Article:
By Susan Culliney
What do taxes, health care, and the Arctic National Wildlife Refuge all have in common? They all appear in the monster tax reform package that Congress is aiming to pass in early December. Never before has the Arctic Refuge faced such a perilous, yet complicated, future. Congress is using the fast-tracked budget reconciliation process to achieve tax reform, tacking on Arctic Refuge and the Affordable Care Act’s individual mandate to create something akin to a Frankenstein monster.
Any tax package that does pass in the Senate will almost certainly contain Arctic Refuge drilling. The fate of the Refuge is therefore tied inextricably to the success of the Senate’s tax package as a whole. Certain lawmakers may not care deeply about the Refuge per se, but could oppose aspects of tax reform, or could oppose repealing the individual mandate. In the end, a vote against the tax reform package for any reason is a de facto vote against drilling in the Refuge.
Things could move fast. But while Senate leadership is trying to act quickly on this tax reform package, two complicating factors greet them in early December. First, a different piece of financial legislation, the funding “appropriations bill” that doles out money to government agencies, was never passed this year. Congress has been making do by passing “continuing resolutions,” which keep government funding levels unchanged. But the latest continuing resolution runs out on December 8th. Congress will need to vote on a new continuing resolution by that date in order to avoid causing a government shut-down. The second complicating factor in December is the controversial Alabama senatorial election, which will take place on December 12th. The results from this special election could change the political dynamics in the Senate. Senate leadership is therefore trying hard to vote on the monster tax package before these complicating events make a vote even more fraught with difficulty.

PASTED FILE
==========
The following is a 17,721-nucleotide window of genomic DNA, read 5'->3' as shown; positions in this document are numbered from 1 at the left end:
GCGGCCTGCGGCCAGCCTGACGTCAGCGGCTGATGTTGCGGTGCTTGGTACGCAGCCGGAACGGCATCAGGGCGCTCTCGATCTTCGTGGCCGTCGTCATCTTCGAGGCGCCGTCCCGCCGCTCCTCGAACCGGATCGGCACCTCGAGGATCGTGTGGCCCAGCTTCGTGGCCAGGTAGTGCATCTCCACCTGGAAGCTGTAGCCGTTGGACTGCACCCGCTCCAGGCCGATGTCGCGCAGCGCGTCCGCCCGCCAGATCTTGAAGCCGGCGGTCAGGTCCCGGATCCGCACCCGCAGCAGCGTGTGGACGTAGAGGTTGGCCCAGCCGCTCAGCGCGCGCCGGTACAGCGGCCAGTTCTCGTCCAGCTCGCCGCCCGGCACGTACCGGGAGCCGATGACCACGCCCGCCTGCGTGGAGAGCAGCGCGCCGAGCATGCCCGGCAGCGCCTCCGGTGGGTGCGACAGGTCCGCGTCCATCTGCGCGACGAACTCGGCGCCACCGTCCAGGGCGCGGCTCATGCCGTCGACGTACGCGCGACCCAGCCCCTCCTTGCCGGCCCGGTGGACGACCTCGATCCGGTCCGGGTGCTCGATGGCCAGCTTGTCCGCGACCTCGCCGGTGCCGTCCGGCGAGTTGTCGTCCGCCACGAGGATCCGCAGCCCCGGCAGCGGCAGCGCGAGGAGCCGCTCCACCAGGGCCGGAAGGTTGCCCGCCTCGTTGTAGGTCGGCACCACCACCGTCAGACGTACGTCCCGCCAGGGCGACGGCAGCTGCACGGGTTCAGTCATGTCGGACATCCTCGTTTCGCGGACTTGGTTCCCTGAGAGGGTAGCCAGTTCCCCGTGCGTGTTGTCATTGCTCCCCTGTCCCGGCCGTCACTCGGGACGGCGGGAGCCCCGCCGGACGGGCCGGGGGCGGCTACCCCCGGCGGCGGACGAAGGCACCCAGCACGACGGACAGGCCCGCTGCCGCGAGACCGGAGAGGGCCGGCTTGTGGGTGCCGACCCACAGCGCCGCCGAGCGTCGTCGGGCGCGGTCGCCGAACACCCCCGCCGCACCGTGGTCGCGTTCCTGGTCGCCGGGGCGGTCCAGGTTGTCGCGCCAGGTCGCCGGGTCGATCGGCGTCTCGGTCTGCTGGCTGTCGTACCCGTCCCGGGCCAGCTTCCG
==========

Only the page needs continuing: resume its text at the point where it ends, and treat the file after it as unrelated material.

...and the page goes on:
Even if Congress fails to pass the tax package by the end of this year, the Arctic Refuge will remain at risk through 2018 and perhaps for longer, as long as pro-drilling votes are a majority in Congress and as long as a pro-drilling President awaits to sign drill bills into law. Just as the health care issue seemed laid to rest numerous times, the Refuge issue will continue to be attached to budget processes for the foreseeable future.
A complex and difficult political landscape faces Americans today, and environmental issues like the Arctic Refuge are but one facet. It is easy to get discouraged and exhausted from all the important issues demanding our attention. Alaskans may feel particularly disheartened to see public lands in our own backyard facing so much pressure. Rest assured that your voice still counts, and people are listening. Collectively, our numbers and voices work together like so many candles in the dark to shine light on the lands and wildlife issues that are important to us.
But this is a marathon, not a sprint. Remember to take a break from politics and seek out your favorite birds in your favorite public lands. You support birds and lands by emailing and phoning lawmakers; but you also vote with dollars and footsteps by getting outside and enjoying our nation’s birds and wild places. Audubon Alaska is committed to protecting lands like the Arctic Refuge for the long haul, and we will need you there to lend help along the way.